NGOs have no single or constant relationship with protest movements. In recent years, NGOs have sometimes stood aloof from such activism when they have judged electoral politics to be a more effective route to policy reform, but on some occasions, these groups have been among the most fervent organizers of radical protest.44 As many protests have failed, some analysts detect a reversion to more traditional forms of politics. The new wave of protests has not so much displaced or sidelined NGOs as pushed them into a different function: the role of conduits between party politics and new movements.
Similarly, the idea of protest actions being separate from existing political parties or movements does not align with reality in a significant number of cases. In Venezuela, the roiling protests of the last several years have been tightly linked to long-standing opposition parties and personalities, as well as to some well-established civic groups. The intensity of the clashes between the government and the protesters is new in some ways, but the idea that the protests represent either new movements or a new form of politics is not correct. In Malaysia, the so-called Black 505 protests, spurred by accusations of irregularities in the May 2013 parliamentary election and by calls for electoral reforms, were orchestrated mainly by opposition parties. The same is true in Thailand, where the protests in 2013 and 2014 were organized by a political umbrella group of opposition parties, pro-military organizations, and student activist bodies.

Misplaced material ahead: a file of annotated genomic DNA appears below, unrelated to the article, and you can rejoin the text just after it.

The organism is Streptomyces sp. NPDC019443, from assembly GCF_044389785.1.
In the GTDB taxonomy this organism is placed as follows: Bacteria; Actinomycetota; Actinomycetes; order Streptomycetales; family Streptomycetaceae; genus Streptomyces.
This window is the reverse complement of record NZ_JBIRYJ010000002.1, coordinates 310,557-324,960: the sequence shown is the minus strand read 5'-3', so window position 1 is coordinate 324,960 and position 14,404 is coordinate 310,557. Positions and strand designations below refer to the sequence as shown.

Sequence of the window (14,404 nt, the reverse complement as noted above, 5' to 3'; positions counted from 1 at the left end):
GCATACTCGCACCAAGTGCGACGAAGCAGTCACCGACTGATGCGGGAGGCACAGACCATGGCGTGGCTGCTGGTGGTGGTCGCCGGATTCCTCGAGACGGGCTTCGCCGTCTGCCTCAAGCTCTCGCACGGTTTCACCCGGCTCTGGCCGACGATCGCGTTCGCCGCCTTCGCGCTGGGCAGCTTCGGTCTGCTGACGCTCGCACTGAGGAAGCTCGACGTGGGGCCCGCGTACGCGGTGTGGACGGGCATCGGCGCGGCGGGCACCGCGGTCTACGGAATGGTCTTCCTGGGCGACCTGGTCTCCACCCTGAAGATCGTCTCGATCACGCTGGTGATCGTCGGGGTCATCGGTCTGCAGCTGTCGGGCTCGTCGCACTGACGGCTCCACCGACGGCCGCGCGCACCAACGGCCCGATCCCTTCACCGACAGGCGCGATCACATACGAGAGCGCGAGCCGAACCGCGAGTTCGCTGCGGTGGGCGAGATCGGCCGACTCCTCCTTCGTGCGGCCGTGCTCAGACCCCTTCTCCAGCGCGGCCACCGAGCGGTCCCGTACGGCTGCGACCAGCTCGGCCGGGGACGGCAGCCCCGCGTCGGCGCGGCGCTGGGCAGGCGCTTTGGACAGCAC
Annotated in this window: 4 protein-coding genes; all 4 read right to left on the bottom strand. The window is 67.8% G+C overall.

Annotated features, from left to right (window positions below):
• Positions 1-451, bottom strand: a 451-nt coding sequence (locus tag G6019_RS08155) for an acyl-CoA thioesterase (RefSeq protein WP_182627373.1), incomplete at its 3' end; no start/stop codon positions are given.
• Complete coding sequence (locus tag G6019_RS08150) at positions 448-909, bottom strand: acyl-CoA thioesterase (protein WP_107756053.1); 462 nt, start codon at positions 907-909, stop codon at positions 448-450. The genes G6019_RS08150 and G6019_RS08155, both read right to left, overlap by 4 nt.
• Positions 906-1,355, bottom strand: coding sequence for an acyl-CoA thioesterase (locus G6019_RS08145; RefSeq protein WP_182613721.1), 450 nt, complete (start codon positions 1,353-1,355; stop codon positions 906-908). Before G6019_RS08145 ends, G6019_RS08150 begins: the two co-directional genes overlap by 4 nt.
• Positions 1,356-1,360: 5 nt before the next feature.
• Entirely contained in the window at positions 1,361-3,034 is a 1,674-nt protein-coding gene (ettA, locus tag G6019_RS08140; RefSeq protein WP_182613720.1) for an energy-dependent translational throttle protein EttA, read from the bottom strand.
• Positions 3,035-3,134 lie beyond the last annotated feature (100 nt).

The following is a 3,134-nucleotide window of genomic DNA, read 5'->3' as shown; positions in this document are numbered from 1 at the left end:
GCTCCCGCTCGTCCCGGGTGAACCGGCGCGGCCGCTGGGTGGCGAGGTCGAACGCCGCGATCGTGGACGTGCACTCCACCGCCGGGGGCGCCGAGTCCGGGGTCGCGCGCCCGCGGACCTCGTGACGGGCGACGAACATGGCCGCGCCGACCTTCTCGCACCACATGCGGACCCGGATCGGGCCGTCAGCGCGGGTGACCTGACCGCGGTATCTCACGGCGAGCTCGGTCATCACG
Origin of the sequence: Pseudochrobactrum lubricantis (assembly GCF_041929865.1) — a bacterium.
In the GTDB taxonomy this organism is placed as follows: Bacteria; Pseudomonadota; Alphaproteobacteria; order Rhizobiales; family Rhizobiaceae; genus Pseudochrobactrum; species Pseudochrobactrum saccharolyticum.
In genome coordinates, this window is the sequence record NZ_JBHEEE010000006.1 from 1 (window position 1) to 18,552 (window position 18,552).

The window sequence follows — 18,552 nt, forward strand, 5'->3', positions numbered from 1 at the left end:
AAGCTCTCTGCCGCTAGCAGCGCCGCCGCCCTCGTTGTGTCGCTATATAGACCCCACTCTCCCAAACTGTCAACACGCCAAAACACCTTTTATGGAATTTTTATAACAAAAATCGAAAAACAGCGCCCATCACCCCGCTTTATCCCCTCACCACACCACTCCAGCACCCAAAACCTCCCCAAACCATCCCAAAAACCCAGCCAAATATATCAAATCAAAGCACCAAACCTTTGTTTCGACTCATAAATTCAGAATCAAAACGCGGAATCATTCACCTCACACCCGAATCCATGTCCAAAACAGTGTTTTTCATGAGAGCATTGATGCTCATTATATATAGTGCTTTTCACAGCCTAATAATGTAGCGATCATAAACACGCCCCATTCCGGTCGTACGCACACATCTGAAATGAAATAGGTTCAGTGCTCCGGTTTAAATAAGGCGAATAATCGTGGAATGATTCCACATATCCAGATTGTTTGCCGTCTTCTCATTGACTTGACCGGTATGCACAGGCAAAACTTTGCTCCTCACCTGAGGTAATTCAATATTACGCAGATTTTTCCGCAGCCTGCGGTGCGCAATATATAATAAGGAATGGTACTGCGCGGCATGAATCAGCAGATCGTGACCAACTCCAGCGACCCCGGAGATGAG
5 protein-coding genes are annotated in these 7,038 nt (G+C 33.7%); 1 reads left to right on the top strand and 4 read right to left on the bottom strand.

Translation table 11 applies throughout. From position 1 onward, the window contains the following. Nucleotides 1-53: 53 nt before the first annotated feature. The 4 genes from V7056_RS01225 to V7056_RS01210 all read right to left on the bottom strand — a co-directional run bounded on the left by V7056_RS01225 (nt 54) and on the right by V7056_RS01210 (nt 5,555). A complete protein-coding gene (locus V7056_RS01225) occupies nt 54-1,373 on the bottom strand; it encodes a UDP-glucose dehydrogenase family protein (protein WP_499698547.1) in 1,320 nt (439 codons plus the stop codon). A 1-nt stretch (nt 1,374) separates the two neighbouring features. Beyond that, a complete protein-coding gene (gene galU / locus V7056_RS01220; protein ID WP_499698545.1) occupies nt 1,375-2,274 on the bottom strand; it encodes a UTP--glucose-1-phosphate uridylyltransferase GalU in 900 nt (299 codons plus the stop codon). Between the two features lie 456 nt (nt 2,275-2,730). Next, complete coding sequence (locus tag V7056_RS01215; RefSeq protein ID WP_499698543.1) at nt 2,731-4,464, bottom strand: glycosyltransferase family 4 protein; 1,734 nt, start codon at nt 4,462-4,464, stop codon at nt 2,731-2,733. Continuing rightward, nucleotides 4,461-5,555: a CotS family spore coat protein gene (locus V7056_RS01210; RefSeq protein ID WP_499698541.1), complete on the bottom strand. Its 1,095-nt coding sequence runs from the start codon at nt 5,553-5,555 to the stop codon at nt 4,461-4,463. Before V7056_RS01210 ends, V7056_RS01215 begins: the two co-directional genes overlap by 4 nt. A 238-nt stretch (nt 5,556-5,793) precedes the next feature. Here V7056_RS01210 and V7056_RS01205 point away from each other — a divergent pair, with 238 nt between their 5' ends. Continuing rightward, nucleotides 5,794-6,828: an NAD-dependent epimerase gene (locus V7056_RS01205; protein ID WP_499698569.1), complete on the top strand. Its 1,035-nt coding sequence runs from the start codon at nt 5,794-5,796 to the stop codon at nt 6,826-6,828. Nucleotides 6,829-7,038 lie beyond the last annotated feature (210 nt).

Protests are sometimes driven initially by groups outside the existing spectrum of political organizations but then swell when such organizations join in. This was the case to some extent with the 2013 Gezi Park protests in Turkey, where environmental activists played an initial sparking role, but then opposition parties became involved. When the government ordered in the police, who deployed particularly brutal tactics, a far larger number of people joined the protests—3.5 million across Turkey in mid-2013.45 Workers’ groups also entered the fray, harnessing an undercurrent of frustration among poorer classes that they had been excluded from the AKP’s economic miracle and market reforms. The unifying motivation, according to polls, was to preserve democracy.46
Even where protests start as the work of activists who are not associated with the established political groupings, if such activists achieve some successes, they may enter formalized political life, including by forming political parties and running for office.